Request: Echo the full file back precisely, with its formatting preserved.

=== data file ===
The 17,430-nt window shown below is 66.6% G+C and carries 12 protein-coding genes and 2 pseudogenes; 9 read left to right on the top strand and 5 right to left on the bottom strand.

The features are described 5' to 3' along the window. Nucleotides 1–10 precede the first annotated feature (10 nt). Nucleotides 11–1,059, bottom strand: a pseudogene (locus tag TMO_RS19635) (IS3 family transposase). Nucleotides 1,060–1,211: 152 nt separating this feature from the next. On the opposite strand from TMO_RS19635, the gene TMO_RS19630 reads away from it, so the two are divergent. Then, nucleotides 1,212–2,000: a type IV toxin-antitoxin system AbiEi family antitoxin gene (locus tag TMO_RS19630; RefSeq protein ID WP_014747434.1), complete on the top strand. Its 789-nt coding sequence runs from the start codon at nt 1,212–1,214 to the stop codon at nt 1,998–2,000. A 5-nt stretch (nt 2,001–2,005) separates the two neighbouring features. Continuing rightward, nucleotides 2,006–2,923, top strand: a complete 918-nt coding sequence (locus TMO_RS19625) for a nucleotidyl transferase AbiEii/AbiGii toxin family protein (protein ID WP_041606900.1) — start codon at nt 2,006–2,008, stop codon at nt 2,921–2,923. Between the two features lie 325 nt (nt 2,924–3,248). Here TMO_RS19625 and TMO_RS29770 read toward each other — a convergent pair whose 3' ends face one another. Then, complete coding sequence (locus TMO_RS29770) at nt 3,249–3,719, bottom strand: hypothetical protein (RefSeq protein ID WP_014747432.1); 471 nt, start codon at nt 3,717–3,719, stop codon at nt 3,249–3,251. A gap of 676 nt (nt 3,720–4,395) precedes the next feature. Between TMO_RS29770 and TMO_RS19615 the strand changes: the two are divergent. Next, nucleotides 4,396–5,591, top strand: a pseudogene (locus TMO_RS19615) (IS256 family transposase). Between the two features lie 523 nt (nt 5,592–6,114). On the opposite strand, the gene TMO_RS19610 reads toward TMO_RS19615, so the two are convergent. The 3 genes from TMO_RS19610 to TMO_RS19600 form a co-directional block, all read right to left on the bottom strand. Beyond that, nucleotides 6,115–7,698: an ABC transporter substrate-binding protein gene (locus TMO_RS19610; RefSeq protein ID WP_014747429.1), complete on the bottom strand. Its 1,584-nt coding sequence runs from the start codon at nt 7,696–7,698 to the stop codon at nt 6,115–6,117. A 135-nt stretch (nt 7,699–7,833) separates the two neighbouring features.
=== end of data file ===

The 17,430-nt window shown below is 66.6% G+C and carries 12 protein-coding genes and 2 pseudogenes; 9 read left to right on the top strand and 5 right to left on the bottom strand.

The features are described 5' to 3' along the window. Nucleotides 1–10 precede the first annotated feature (10 nt). Nucleotides 11–1,059, bottom strand: a pseudogene (locus tag TMO_RS19635) (IS3 family transposase). Nucleotides 1,060–1,211: 152 nt separating this feature from the next. On the opposite strand from TMO_RS19635, the gene TMO_RS19630 reads away from it, so the two are divergent. Then, nucleotides 1,212–2,000: a type IV toxin-antitoxin system AbiEi family antitoxin gene (locus tag TMO_RS19630; RefSeq protein ID WP_014747434.1), complete on the top strand. Its 789-nt coding sequence runs from the start codon at nt 1,212–1,214 to the stop codon at nt 1,998–2,000. A 5-nt stretch (nt 2,001–2,005) separates the two neighbouring features. Continuing rightward, nucleotides 2,006–2,923, top strand: a complete 918-nt coding sequence (locus TMO_RS19625) for a nucleotidyl transferase AbiEii/AbiGii toxin family protein (protein ID WP_041606900.1) — start codon at nt 2,006–2,008, stop codon at nt 2,921–2,923. Between the two features lie 325 nt (nt 2,924–3,248). Here TMO_RS19625 and TMO_RS29770 read toward each other — a convergent pair whose 3' ends face one another. Then, complete coding sequence (locus TMO_RS29770) at nt 3,249–3,719, bottom strand: hypothetical protein (RefSeq protein ID WP_014747432.1); 471 nt, start codon at nt 3,717–3,719, stop codon at nt 3,249–3,251. A gap of 676 nt (nt 3,720–4,395) precedes the next feature. Between TMO_RS29770 and TMO_RS19615 the strand changes: the two are divergent. Next, nucleotides 4,396–5,591, top strand: a pseudogene (locus TMO_RS19615) (IS256 family transposase). Between the two features lie 523 nt (nt 5,592–6,114). On the opposite strand, the gene TMO_RS19610 reads toward TMO_RS19615, so the two are convergent. The 3 genes from TMO_RS19610 to TMO_RS19600 form a co-directional block, all read right to left on the bottom strand. Beyond that, nucleotides 6,115–7,698: an ABC transporter substrate-binding protein gene (locus TMO_RS19610; RefSeq protein ID WP_014747429.1), complete on the bottom strand. Its 1,584-nt coding sequence runs from the start codon at nt 7,696–7,698 to the stop codon at nt 6,115–6,117. A 135-nt stretch (nt 7,699–7,833) separates the two neighbouring features.